Friday, May 23, 2008

Art and crafts are often seen as distinct from each other, one falling into the category of functional and the other, non-functional, and yet we know that the boundaries are indistinct, and intellectually indefensible. Even a painting serves the function of bringing color into a room, filling empty wall space and making the room less sterile and uninviting, while A piece of wood, carved into a spoon to stir soup for feed a child can involve an artistic vision, a knowledge of materials and application of attention rivaling that required for the production of any of the "finer" arts.

The difference between crafts and fine arts is much less about the making of the object than with what we are supposed to do with the object once it is made... the distance we are to take from it in our observation and use. Paintings have to be viewed at the right distance. Museums are full of things behind glass or roped off to prevent touch. But distance is not an appropriate word for the engagement of craft objects. In use, there is touch, the antithesis of distance. The craft object must engage the hand for its full depth of meaning to be understood.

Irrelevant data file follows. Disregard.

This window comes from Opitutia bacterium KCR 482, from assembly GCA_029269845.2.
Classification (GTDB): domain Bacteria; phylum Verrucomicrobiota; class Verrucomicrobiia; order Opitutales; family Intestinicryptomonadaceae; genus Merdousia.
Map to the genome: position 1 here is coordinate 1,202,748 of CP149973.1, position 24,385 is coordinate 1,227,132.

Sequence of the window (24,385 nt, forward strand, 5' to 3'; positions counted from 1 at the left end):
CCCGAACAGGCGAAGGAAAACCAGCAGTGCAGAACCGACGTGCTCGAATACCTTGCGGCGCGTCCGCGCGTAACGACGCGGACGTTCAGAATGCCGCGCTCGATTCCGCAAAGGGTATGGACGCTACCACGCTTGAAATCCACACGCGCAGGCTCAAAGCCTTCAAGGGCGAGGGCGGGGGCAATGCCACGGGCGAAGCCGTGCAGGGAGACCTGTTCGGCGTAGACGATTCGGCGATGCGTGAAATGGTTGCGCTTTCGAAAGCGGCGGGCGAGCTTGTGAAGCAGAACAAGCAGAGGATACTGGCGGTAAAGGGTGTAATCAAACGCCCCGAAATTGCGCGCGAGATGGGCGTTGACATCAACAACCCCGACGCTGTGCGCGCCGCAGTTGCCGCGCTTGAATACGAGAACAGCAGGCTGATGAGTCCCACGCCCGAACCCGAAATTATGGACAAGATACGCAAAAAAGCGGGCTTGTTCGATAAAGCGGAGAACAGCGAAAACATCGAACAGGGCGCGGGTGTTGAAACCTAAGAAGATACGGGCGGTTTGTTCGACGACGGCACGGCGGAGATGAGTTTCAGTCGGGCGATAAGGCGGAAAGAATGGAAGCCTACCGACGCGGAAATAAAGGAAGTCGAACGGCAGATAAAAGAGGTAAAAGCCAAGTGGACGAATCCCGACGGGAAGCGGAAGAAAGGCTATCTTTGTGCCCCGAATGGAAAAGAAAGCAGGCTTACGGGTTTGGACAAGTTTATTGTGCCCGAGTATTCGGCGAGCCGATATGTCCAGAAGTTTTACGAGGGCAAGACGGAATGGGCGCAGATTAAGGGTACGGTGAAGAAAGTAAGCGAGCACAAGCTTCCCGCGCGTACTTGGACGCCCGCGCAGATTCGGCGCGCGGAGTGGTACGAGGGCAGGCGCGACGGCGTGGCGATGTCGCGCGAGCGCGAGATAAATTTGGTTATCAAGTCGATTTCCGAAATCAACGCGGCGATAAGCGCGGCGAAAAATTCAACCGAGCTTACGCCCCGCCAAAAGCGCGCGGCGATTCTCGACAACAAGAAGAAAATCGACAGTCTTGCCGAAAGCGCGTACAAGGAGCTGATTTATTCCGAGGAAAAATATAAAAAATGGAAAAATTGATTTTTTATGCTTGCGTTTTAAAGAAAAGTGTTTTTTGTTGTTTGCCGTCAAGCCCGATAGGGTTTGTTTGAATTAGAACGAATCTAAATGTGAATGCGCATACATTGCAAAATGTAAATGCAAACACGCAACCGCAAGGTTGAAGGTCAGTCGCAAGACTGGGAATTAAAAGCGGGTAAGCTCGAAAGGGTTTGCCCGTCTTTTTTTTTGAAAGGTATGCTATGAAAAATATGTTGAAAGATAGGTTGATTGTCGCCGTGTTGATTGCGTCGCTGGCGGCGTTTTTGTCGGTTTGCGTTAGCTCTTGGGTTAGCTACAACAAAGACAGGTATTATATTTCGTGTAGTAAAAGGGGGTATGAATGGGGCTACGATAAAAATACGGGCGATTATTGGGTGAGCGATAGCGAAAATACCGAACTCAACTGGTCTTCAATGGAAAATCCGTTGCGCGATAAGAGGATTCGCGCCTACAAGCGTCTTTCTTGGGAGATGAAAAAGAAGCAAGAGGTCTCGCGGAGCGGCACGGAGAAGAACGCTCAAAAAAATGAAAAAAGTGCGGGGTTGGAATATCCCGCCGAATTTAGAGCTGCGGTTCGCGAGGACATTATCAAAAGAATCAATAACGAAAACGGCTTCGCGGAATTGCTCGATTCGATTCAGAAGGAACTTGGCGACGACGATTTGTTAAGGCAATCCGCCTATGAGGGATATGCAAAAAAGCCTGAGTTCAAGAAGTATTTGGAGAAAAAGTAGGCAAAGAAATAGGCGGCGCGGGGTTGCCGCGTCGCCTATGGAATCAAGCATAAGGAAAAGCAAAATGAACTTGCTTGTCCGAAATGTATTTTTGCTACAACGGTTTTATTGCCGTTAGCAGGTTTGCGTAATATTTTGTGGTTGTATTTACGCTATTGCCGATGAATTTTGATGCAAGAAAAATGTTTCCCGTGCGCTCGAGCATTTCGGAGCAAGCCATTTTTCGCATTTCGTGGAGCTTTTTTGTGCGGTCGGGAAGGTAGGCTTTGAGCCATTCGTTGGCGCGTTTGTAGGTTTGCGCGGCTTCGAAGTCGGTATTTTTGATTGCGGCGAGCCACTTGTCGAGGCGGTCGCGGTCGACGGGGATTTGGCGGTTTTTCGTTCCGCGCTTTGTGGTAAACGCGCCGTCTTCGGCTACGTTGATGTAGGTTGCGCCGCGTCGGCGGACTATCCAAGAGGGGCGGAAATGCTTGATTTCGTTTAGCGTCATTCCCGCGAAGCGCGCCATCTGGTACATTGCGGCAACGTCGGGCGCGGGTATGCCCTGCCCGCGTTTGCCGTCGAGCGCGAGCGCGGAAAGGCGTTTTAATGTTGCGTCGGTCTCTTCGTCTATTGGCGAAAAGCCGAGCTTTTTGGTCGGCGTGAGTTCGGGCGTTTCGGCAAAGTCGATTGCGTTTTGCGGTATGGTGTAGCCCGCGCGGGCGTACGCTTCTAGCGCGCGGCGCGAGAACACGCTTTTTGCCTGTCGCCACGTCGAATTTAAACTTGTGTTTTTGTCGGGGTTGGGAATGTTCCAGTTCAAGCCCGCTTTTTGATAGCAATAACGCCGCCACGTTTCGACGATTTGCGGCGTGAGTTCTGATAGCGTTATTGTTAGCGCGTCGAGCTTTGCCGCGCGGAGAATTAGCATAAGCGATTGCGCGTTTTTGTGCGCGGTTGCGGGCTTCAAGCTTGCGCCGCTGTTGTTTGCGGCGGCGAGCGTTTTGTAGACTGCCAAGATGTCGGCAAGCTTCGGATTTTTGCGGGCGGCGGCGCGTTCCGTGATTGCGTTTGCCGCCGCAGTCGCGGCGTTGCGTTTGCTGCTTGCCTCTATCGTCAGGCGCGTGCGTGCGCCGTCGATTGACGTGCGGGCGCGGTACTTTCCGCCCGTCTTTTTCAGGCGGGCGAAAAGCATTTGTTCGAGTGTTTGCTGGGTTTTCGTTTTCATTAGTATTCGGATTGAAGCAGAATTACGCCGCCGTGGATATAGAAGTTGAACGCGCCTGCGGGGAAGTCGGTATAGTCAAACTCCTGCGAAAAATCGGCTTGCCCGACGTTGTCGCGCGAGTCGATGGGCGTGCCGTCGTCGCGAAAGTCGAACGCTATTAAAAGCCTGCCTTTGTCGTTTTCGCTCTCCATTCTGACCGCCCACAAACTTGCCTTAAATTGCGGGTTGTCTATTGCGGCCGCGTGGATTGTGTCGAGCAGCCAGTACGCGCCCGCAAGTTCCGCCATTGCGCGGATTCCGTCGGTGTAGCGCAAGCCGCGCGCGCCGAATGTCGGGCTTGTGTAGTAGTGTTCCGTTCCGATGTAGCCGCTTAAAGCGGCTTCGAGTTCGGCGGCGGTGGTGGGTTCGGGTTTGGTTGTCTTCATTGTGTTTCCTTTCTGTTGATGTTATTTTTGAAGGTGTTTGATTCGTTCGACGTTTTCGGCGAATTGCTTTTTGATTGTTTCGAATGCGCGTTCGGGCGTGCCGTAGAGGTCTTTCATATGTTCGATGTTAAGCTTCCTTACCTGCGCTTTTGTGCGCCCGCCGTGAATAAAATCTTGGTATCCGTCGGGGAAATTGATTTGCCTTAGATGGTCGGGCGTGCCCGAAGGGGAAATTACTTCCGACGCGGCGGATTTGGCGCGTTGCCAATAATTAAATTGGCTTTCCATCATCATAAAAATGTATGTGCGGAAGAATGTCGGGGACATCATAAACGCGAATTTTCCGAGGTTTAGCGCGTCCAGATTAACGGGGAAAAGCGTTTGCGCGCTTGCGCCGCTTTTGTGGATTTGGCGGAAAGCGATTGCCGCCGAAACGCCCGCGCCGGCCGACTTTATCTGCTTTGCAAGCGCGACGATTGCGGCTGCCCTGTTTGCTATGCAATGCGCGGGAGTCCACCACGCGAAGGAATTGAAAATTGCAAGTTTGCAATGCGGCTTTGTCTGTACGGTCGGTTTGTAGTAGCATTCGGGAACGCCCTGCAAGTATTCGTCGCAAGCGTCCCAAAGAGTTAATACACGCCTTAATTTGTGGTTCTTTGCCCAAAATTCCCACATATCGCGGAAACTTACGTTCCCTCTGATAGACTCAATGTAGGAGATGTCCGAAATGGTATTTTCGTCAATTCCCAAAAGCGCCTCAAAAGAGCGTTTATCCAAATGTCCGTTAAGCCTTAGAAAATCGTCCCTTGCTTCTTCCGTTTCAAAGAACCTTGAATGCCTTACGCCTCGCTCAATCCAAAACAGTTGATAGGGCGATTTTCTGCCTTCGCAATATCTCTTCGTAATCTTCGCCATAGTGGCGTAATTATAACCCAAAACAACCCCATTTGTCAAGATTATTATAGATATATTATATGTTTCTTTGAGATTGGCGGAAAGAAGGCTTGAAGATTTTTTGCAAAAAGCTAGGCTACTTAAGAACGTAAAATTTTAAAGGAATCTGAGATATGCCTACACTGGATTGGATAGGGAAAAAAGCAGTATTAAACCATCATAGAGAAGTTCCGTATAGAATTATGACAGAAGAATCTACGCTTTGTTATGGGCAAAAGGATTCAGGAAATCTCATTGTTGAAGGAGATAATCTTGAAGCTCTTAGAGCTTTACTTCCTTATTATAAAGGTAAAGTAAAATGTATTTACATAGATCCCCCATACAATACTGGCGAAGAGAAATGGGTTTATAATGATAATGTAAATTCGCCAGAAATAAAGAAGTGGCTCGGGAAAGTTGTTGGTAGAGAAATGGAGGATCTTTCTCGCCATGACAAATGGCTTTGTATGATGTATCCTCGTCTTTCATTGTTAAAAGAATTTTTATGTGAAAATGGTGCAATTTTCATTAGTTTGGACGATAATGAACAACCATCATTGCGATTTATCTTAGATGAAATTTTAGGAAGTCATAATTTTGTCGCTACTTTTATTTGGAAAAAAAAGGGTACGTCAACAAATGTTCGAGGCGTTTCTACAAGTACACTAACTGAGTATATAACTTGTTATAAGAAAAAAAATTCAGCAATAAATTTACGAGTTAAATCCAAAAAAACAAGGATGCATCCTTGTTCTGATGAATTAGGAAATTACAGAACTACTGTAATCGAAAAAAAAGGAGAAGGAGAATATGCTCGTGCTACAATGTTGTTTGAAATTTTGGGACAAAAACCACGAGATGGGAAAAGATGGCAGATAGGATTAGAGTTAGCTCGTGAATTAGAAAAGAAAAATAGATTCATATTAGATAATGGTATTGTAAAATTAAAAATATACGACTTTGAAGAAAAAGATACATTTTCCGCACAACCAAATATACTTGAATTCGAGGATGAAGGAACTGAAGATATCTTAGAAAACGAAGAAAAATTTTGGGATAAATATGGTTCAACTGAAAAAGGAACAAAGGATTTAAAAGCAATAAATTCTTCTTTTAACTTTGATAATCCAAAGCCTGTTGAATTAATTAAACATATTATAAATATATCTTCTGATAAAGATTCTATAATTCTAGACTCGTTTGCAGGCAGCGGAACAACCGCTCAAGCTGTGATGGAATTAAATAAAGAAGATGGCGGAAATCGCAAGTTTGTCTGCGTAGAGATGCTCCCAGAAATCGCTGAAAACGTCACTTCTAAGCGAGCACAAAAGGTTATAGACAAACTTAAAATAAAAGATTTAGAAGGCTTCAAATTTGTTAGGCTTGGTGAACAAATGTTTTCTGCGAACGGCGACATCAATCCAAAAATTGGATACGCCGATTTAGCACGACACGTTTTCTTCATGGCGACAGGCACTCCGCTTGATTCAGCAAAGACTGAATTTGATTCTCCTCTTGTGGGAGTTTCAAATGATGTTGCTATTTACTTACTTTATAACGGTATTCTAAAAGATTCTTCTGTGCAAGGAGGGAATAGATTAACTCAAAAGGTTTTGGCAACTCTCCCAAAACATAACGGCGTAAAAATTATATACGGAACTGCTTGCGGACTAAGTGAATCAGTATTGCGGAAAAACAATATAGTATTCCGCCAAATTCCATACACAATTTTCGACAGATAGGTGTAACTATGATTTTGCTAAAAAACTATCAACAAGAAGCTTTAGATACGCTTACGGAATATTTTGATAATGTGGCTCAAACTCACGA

We have the concept of art in our lives because we have created distance, separation, barriers, between each of us, and within us as well... the extinction of creative spirit in our daily lives. There is an antidote. It is called "making." Today I have my last class of the school year. The 3rd and 4th grade students will be printing book plates. I have been working on a spoon in which I am trying to avoid sanding. The inside of the bowl will be sanded, but all the rest of the surfaces are being formed through tiny cuts with a sloyd knife. The idea is that each cut requires precise knowledgeable application of attention, and the spoon itself is a composite of each tiny deliberate slice. I'll have results to show later in the day.

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